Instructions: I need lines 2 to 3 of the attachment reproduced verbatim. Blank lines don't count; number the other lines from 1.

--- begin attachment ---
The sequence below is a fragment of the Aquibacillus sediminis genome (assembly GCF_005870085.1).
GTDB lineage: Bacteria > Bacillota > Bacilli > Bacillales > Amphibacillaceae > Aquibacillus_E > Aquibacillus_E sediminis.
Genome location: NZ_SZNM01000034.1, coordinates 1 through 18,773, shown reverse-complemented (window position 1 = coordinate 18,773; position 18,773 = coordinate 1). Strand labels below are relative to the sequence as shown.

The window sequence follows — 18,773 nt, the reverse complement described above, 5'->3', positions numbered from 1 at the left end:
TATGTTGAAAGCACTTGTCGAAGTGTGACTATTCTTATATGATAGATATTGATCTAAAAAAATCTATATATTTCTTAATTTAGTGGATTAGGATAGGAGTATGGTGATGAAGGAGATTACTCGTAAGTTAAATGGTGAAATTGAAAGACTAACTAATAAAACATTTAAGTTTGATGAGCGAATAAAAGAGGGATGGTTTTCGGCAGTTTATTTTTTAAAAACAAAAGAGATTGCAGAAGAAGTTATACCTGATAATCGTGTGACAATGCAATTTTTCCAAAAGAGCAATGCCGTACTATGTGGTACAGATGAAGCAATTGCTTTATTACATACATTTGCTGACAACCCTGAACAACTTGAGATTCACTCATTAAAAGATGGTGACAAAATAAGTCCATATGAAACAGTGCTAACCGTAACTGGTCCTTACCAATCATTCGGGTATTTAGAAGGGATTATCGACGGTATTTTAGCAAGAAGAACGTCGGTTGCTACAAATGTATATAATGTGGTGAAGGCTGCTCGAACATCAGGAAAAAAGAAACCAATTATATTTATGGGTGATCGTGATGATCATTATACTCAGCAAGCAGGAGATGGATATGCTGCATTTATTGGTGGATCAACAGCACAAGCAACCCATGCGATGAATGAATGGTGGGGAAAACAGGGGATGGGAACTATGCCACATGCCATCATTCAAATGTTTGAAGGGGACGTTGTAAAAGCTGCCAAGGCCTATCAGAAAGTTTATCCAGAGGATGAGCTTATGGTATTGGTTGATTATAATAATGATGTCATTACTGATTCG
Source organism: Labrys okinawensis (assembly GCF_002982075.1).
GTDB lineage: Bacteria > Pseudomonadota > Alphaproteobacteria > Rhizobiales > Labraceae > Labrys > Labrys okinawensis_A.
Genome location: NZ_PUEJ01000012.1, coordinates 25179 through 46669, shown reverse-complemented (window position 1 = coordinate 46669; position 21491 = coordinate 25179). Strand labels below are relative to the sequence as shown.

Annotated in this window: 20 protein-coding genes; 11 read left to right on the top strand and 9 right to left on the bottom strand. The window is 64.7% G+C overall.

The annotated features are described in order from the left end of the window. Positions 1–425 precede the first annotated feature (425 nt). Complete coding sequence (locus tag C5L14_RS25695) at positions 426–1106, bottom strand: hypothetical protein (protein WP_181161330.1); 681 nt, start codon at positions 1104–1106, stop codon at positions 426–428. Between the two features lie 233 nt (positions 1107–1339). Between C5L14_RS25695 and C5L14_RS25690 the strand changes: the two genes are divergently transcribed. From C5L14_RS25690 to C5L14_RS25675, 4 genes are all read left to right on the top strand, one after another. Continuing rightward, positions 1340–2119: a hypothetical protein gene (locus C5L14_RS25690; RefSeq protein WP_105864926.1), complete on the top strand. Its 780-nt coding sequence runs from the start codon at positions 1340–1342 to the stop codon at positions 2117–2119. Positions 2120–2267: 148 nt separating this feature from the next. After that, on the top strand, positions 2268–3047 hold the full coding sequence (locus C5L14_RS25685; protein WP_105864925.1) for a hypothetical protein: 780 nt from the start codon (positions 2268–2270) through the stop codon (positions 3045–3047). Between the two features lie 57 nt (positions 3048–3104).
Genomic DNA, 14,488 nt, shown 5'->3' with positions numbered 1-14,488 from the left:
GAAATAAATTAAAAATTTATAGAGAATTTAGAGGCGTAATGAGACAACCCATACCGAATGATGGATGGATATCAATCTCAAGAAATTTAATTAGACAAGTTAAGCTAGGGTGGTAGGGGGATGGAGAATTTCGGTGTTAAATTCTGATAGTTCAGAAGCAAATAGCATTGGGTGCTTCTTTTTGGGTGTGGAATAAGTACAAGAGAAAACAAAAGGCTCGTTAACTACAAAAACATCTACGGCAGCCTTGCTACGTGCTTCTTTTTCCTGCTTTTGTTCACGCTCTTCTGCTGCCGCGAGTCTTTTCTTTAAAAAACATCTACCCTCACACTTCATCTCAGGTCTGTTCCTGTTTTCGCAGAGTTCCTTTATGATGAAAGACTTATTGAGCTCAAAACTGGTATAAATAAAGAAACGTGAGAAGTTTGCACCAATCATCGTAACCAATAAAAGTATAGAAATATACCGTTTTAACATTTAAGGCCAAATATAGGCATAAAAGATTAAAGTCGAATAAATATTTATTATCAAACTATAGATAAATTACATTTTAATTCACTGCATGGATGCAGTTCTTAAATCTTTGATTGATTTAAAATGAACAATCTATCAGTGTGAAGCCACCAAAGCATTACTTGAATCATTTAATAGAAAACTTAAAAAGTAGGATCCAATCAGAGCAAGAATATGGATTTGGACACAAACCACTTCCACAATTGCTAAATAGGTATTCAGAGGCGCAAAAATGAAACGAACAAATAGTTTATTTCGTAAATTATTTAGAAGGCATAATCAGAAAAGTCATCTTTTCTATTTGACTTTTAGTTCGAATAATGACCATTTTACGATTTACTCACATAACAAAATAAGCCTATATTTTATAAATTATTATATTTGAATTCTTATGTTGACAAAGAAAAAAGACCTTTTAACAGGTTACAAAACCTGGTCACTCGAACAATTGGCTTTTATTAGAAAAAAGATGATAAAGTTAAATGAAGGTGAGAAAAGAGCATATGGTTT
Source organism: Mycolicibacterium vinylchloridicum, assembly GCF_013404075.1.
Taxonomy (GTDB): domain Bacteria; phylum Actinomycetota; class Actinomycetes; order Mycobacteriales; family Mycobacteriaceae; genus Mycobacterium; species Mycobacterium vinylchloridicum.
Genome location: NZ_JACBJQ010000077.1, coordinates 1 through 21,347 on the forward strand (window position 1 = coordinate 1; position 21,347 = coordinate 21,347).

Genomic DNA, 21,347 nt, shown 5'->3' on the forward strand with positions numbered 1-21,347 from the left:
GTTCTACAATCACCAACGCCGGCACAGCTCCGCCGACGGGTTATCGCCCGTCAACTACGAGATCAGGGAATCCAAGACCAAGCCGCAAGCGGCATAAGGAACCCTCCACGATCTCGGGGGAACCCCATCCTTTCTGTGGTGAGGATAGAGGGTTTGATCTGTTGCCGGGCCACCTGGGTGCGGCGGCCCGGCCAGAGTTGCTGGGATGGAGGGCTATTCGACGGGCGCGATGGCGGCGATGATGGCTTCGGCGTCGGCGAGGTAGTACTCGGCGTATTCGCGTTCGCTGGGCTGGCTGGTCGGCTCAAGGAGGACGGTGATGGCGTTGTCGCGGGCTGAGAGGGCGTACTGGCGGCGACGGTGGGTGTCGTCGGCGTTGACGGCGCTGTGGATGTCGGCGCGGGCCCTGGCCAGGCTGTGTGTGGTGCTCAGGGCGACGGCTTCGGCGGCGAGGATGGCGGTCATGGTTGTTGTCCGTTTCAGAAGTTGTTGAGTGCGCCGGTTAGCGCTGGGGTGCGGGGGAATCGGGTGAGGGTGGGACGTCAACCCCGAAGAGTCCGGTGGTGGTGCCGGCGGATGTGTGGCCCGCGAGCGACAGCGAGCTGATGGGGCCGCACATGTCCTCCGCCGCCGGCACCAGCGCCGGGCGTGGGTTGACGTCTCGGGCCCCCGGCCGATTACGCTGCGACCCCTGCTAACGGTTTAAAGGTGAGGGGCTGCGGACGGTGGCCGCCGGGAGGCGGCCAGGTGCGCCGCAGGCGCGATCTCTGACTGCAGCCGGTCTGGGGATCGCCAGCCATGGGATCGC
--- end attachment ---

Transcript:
GTDB lineage: Bacteria > Bacillota > Bacilli > Bacillales > Amphibacillaceae > Aquibacillus_E > Aquibacillus_E sediminis.
Genome location: NZ_SZNM01000034.1, coordinates 1 through 18,773, shown reverse-complemented (window position 1 = coordinate 18,773; position 18,773 = coordinate 1). Strand labels below are relative to the sequence as shown.